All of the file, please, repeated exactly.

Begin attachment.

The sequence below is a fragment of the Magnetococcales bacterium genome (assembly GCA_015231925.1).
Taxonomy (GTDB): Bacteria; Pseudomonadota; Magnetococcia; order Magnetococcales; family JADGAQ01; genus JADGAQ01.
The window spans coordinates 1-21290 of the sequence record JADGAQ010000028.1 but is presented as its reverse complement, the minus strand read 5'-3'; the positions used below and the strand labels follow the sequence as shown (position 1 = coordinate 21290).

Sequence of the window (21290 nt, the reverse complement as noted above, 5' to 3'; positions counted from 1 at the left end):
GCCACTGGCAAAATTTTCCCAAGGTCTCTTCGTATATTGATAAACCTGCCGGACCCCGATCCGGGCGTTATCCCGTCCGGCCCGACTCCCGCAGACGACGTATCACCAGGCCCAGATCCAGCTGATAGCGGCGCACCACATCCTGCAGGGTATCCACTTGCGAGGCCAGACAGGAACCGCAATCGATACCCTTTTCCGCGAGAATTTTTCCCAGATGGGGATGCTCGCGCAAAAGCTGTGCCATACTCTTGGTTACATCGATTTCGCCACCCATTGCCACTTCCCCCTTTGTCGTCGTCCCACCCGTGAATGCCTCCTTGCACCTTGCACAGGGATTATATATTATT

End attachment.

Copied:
The sequence below is a fragment of the Magnetococcales bacterium genome (assembly GCA_015231925.1).
Taxonomy (GTDB): Bacteria; Pseudomonadota; Magnetococcia; order Magnetococcales; family JADGAQ01; genus JADGAQ01.
The window spans coordinates 1-21290 of the sequence record JADGAQ010000028.1 but is presented as its reverse complement, the minus strand read 5'-3'; the positions used below and the strand labels follow the sequence as shown (position 1 = coordinate 21290).

Sequence of the window (21290 nt, the reverse complement as noted above, 5' to 3'; positions counted from 1 at the left end):
GCCACTGGCAAAATTTTCCCAAGGTCTCTTCGTATATTGATAAACCTGCCGGACCCCGATCCGGGCGTTATCCCGTCCGGCCCGACTCCCGCAGACGACGTATCACCAGGCCCAGATCCAGCTGATAGCGGCGCACCACATCCTGCAGGGTATCCACTTGCGAGGCCAGACAGGAACCGCAATCGATACCCTTTTCCGCGAGAATTTTTCCCAGATGGGGATGCTCGCGCAAAAGCTGTGCCATACTCTTGGTTACATCGATTTCGCCACCCATTGCCACTTCCCCCTTTGTCGTCGTCCCACCCGTGAATGCCTCCTTGCACCTTGCACAGGGATTATATATTATT